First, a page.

February 8, 2021
Fiber optics are used to transmit light energy over long distances.
Optical fibers are thin, transparent strands of optical quality glass or plastic that can be as thin as a strand of hair.
This article explains the differences between glass and plastic fiber optics and how to choose the right fiber optic technology for your application.
Plastic fiber optics are usually single strands of fiber optic material (typically 0.01 to 0.06 inch or 0.25 mm to 1.5 mmn diameter). Most plastic fiber optic assemblies are terminated on the sensing end with a probe and/or a threaded mounting tip. The control (sensor) end of most plastic fiber optic assemblies is left unterminated, so that it may be easily cut by the user to the proper length.
Plastic fibers have some advantages over glass fibers:
For both plastic and glass fibers, It is relatively easy, fast, and inexpensive to create a fiber optic assembly to fit a specific space or sensing environment. These are called special fiber optic assemblies.
Plastic absorbs certain bands of light wavelengths, including the light from most infrared LEDs. Therefore, plastic fiber optics require a visible light source for effective sensing. Plastic fibers are less tolerant of temperature extremes, and are sensitive to many chemicals and solvents. Sheathing materials are used to shield plastic fiber optic assemblies in harsh environments. For many plastic fibers, the bend radius of the cable affects the transmission of light.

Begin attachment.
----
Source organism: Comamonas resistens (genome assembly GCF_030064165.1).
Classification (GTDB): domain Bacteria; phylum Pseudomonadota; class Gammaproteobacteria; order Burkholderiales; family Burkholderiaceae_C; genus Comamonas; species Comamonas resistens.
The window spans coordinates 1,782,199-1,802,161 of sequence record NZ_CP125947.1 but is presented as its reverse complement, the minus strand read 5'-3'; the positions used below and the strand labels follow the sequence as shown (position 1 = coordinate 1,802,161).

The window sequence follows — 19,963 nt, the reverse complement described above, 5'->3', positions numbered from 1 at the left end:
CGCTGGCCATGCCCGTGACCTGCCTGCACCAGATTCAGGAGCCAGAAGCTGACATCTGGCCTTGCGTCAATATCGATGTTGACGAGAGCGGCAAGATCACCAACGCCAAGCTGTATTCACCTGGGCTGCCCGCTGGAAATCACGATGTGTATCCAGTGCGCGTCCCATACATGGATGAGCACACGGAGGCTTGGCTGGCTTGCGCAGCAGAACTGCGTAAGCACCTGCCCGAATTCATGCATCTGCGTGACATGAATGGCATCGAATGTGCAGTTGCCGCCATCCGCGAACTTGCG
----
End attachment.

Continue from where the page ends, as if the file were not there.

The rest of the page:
Glass fiber optics are made up of a bundle of very small (usually about 0.002 inch or 50 micron diameter) glass fiber strands. A typical glass fiber optic assembly consists of a bundle of several hundred glass fibers protected by a sheathing material, usually a flexible armored cable. The cable terminates in an end tip that is partially filled with rigid clear epoxy. The sensing face is optically polished so that the end of each fiber is perfectly flat.
The outer sheath of a glass fiber optic assembly is usually made from stainless steel, sometimes referred to as “square lock” flexible conduit, but may be PVC or some other type of flexible plastic tubing. Even when a non-armored outer covering is used, a protective steel coil is usually included beneath the sheath to protect the fiber bundle.
The most common problem experienced with glass fibers is breakage of the individual strands resulting from sharp bending or continued flexing, as occurs on reciprocating mechanisms.